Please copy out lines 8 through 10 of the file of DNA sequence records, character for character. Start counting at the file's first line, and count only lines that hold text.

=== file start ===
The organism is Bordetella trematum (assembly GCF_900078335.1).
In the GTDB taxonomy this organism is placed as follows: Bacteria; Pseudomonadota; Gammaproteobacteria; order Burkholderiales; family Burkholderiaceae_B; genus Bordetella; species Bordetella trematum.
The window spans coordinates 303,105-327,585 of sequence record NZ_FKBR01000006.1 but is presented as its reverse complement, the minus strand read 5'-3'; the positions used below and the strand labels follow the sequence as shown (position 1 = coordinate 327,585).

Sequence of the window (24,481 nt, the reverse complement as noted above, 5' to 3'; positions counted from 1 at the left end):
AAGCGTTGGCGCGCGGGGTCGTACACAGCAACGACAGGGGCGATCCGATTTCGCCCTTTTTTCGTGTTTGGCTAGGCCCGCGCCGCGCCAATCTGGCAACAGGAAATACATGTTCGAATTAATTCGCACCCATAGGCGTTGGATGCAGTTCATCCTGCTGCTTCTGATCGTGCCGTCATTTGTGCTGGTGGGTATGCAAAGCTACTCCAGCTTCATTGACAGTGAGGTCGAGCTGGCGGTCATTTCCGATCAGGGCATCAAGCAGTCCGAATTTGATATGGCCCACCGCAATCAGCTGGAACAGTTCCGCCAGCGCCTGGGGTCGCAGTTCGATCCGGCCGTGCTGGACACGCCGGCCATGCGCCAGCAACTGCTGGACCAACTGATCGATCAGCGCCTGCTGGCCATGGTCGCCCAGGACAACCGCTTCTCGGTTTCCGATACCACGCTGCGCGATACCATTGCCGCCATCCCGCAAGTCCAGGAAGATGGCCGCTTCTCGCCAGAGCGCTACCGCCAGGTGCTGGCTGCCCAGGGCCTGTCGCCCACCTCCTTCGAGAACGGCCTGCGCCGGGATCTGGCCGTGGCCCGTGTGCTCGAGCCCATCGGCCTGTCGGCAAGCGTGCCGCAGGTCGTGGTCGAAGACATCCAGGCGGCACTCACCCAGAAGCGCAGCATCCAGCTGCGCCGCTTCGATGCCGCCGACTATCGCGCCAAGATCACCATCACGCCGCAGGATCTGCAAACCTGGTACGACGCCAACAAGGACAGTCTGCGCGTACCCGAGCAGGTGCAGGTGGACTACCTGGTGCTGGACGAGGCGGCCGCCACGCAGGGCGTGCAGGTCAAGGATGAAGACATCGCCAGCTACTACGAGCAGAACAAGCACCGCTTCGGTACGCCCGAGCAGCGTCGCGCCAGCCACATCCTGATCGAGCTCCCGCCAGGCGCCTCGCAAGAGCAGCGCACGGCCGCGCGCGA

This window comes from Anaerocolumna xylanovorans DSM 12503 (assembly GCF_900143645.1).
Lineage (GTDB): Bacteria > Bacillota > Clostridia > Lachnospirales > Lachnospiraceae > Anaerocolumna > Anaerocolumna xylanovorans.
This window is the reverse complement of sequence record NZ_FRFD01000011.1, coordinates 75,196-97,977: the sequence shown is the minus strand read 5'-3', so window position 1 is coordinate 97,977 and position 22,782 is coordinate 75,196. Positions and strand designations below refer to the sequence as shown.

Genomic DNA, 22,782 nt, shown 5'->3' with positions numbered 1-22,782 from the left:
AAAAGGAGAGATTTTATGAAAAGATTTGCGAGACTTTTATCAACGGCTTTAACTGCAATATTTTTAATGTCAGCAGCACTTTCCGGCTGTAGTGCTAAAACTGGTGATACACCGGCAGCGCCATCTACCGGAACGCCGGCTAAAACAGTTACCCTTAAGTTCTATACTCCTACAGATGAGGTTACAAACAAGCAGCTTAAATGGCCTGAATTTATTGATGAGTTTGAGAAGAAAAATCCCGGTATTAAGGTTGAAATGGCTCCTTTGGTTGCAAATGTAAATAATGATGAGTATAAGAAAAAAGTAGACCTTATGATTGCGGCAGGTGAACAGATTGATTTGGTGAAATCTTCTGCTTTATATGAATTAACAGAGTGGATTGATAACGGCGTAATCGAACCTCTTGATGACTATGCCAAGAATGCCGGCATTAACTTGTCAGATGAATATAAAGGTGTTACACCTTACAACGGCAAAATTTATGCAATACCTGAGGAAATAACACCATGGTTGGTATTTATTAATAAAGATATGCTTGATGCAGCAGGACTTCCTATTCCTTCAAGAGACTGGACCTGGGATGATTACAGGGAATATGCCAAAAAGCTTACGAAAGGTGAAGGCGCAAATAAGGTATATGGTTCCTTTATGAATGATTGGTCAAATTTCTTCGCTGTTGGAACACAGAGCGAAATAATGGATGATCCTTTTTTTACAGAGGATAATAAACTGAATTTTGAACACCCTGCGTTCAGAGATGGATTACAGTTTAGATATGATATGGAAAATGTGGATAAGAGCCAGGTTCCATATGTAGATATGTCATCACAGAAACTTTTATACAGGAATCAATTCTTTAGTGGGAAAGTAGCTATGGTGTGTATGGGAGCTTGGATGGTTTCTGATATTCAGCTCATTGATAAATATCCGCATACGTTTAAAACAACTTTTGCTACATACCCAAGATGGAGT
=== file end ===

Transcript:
This window is the reverse complement of sequence record NZ_FRFD01000011.1, coordinates 75,196-97,977: the sequence shown is the minus strand read 5'-3', so window position 1 is coordinate 97,977 and position 22,782 is coordinate 75,196. Positions and strand designations below refer to the sequence as shown.

Genomic DNA, 22,782 nt, shown 5'->3' with positions numbered 1-22,782 from the left:
AAAAGGAGAGATTTTATGAAAAGATTTGCGAGACTTTTATCAACGGCTTTAACTGCAATATTTTTAATGTCAGCAGCACTTTCCGGCTGTAGTGCTAAAACTGGTGATACACCGGCAGCGCCATCTACCGGAACGCCGGCTAAAACAGTTACCCTTAAGTTCTATACTCCTACAGATGAGGTTACAAACAAGCAGCTTAAATGGCCTGAATTTATTGATGAGTTTGAGAAGAAAAATCCCGGTATTAAGGTTGAAATGGCTCCTTTGGTTGCAAATGTAAATAATGATGAGTATAAGAAAAAAGTAGACCTTATGATTGCGGCAGGTGAACAGATTGATTTGGTGAAATCTTCTGCTTTATATGAATTAACAGAGTGGATTGATAACGGCGTAATCGAACCTCTTGATGACTATGCCAAGAATGCCGGCATTAACTTGTCAGATGAATATAAAGGTGTTACACCTTACAACGGCAAAATTTATGCAATACCTGAGGAAATAACACCATGGTTGGTATTTATTAATAAAGATATGCTTGATGCAGCAGGACTTCCTATTCCTTCAAGAGACTGGACCTGGGATGATTACAGGGAATATGCCAAAAAGCTTACGAAAGGTGAAGGCGCAAATAAGGTATATGGTTCCTTTATGAATGATTGGTCAAATTTCTTCGCTGTTGGAACACAGAGCGAAATAATGGATGATCCTTTTTTTACAGAGGATAATAAACTGAATTTTGAACACCCTGCGTTCAGAGATGGATTACAGTTTAGATATGATATGGAAAATGTGGATAAGAGCCAGGTTCCATATGTAGATATGTCATCACAGAAACTTTTATACAGGAATCAATTCTTTAGTGGGAAAGTAGCTATGGTGTGTATGGGAGCTTGGATGGTTTCTGATATTCAGCTCATTGATAAATATCCGCATACGTTTAAAACAACTTTTGCTACATACCCAAGATGGAGT